We must appraise Mrs. Ford's conduct from the time she began her journey until the moment of the accident, and when we do we note that she looked up and down the highway to ascertain if it was safe to cross it. There was plenty of time to get clear of northbound traffic. When she reached the center lane, she said she noticed appellant, Keith O. Emerine, approaching some 200 yards away. She had a right to assume that he was traveling within the legal speed limit and that he would exercise due care not to run her down. Huddy in his Cyclopedia of Automobile Law, Vols. 5-6, Sec. 93, p. 162, has this to say on the subject of miscalculation of danger by a pedestrian: 'While a pedestrian may not heedlessly step in front of a moving car, some latitude is allowed to a pedestrian who miscalculates the danger of crossing a street in front of an approaching car. His error in judgment does not necessarily preclude a recovery if the machine is approaching at an unlawful or an unreasonable rate of speed. Whether he is guilty of contributory negligence in assuming that he can cross in safety is generally a question for the jury.'
We conclude Mrs. Ford was not guilty of contributory negligence as a matter of law. It was for the jury to decide whether her conduct on the occasion in question was that of an ordinarily prudent person under like circumstances, and whether she was so careless of her own and her children's safety as to defeat her right of action and that of the administrator of her deceased child.
Coming now to the second ground urged for reversal, it is contended the court erred when it told the jury it was the duty of the driver of the Emerine car to give timely and reasonable warning of its approach, although it clearly appears from her testimony that Mrs. Ford was aware the car was coming toward her from the time she first saw it 200 yards away. This court has many times held it is not necessary for a motorist to sound his horn where one knows the machine is approaching him. The jury might well have predicated their verdict upon a failure to conform to this duty, which the instruction made it possible for them to do, and for this reason a reversible error was committed. Field v. Collins, 263 Ky. 474, 92 S.W.2d 793; and Rabold v. Gonyer, 285 Ky. 618, 148 S.W.2d 728. But the theory is advanced that the children should have been warned nevertheless, although Mrs. Ford would not have been entitled to the instruction if her case had been tried separately. However, this argument overlooks the fact that the child is not suing; that the children were not responsible for their acts in this instance, as they were under the complete control of their mother; and that if there is a recovery by the administrator in this case, one-half of the judgment will belong to Mrs. Ford.
In giving 'Instruction No. 5' the court authorized the jury to award the administrator only one-half of the damages found in event they returned a verdict if they should believe Mrs. Ford's contributory negligence was the sole cause of the death of the child. This was on the assumption Mrs. Ford would be entitled to one-half of the recovery and she should not be allowed to profit by her negligence. Although the weight of authority is to the effect that the negligence of one beneficiary under a statute such as KRS 411.130(2)(d) will prevent recovery only to the extent of his or her interest (Prosser on Torts, 1941 Edition, pp. 423 and 424), this court is definitely committed to the doctrine that a father may not recover where his wife's negligence contributed to the death of a child, since the wife-mother is considered the father's agent as to the custody of the child and since the recovery sought is for their joint benefit. Toner's Adm'r v. South Covington & C. St. Ry. Co., 109 Ky. 41, 58 S.W. 439; Mills' Adm'r v. Cavanaugh, 29 Ky. Law Rep. 685, 94 S.W. 651; Wheat's Adm'r v. Gray, 309 Ky. 593, 218 S.W.2d 400, 7 A.L.R.2d 1336.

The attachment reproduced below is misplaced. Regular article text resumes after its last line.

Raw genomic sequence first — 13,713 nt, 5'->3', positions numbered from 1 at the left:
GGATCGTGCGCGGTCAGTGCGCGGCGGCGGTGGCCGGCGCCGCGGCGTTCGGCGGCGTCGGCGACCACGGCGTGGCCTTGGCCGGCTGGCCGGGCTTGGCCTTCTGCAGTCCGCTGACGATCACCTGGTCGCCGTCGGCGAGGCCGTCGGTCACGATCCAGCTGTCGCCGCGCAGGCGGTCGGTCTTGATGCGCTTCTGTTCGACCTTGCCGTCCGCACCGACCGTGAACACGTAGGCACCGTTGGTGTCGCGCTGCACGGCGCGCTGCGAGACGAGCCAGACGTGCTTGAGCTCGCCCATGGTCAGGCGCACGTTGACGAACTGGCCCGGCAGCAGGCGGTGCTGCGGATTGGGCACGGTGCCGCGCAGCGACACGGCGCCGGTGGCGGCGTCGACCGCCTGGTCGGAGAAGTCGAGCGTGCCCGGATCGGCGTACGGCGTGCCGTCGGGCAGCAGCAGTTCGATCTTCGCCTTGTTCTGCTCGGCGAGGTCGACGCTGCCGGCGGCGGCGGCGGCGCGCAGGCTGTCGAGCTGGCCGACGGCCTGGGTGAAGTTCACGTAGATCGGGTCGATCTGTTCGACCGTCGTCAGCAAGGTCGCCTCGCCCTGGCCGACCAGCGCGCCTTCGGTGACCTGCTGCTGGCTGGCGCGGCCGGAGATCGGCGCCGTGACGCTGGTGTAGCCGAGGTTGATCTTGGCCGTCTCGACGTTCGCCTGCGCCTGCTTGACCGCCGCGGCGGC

Appellees rely upon Hale v. Hale, 312 Ky. 867, 230 S.W.2d 610, a later case than those above cited, and contend that the Hale case supports the instruction as given. The Hale case is clearly in conflict with the Wheat case, supra, and the prior decisions upon which the Wheat case is based. But, the Hale case specifically states that it does not abrogate the rule set forth in the Wheat opinion. Any further doubt we might have on the point under consideration has been removed by this court in the recent opinion of Burch v. Byrd, Ky., 246 S.W.2d 595, wherein we affirmatively held the negligence of one parent beneficiary would bar all recovery. It follows that Instruction No. 5 was prejudicially erroneous.
The testimony of James Russell, a witness for appellees, as to the skid marks purportedly made by the Emerine car, is also under attack, it being contended that since he saw the marks the morning following the accident, they had been obliterated at that time. Fred Skaggs, another witness for appellees, located the marks and no question is raised as to his testimony on this point. Russell went to the scene of the accident almost immediately after it occurred but he did not then look at the marks. He returned early the next morning and he and Skaggs at that time made a detailed examination of the marks, Skaggs pointing out the marks to Russell. The evidence convinces us the marks were still plainly visible when ...